Our research is broadly classified into three categories: animal communication, behavioral drive, and axes of divergence.
One of the most striking features of Anolis lizards is the diversity of their displays, including head-bobs and dewlap displays (i.e., coloration and pattern), which are often given as part of courtship displays. Such a rich repertoire of visual signals provides fertile ground for addressing questions in communication. One hypothesis is that the existence of these visual signals has promoted speciation and may play a role in the extensive radiation of the group. Currently, we are addressing several questions, including: A) What mechanism(s) shape(s) the evolution of visual displays (i.e., dewlap color and bob patterns)? B) Is divergence in species recognition an effective barrier to gene-flow? C) How plastic are head-bob displays?
Behavior is often viewed as an important driver of evolutionary change. The idea is that changes in behavior can allow animals to exploit new habitats, and that those changes can favor changes in morphological, physiological and/or behavioral traits. As part of a long-term study looking at the effect of predation pressure on behavioral traits, we are investigating if changes in behavior (e.g., habitat selection, activity pattern, and social displays) can drive changes in morphological traits and thus ability of the lizards to exploit different habitats.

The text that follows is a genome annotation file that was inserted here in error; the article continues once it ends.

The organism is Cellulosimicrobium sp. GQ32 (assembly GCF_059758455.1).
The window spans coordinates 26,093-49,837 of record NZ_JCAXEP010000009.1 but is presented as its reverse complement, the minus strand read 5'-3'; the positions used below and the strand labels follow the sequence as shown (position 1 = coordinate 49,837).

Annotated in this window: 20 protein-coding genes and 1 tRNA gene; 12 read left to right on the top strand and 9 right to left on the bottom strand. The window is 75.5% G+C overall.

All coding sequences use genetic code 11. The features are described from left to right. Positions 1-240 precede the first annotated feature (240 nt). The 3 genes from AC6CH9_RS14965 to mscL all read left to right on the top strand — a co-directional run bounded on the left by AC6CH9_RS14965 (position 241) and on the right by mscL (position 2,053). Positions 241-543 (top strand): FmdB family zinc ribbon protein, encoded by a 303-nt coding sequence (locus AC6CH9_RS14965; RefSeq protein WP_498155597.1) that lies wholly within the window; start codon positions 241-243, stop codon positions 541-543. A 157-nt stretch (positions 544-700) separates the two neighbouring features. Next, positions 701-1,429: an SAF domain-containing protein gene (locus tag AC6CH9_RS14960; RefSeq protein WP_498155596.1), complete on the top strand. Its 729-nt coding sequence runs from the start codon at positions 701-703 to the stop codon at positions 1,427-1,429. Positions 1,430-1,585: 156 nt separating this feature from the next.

Another component of behavioral drive addresses the ability of species to deal with novel environments and how this ability can be limited by the cognitive ability of the species. Under this scenario, interspecific differences in cognitive abilities can reflect differences in life history traits, neuroanatomy and behavioral plasticity. Anolis is an ideal subject for neuroecological study as it provides a unique opportunity to evaluate the possible interactions between life-history traits, ecological variables and cognition in closely-related species. Currently we are addressing several questions, including: A) Is there a correlation between habitat complexity and neuroanatomy? B) Are species living in more complex habitats better able to solve novel problems?
Axes of divergence
It is well documented that the adaptive radiation of anoles in the West Indies is the product of independent evolutionary events on each of the islands. Furthermore, each of the islands has a similar set of “ecomorphs” — species that have similar morphology and behavior — which live in similar habitats. Interestingly, multiple species of the same ecomorph can be found on any given islands. This observation suggests that although divergence in morphology is an axis of the anole radiation, divergence along this axis is not sufficient to account for the species richness found in the genus. We are currently evaluating two other possible axes. First, we are evaluating the possibility that divergence in spectral properties of the dewlap is a by-product of selection for efficacy of communication under distinct ecological conditions (i.e., communication axis). Second, we are investigating the possibility that divergence in physiology, particularly thermal biology, is another axis of the anole radiation. We are conducting both population and species level studies to address these possibilities.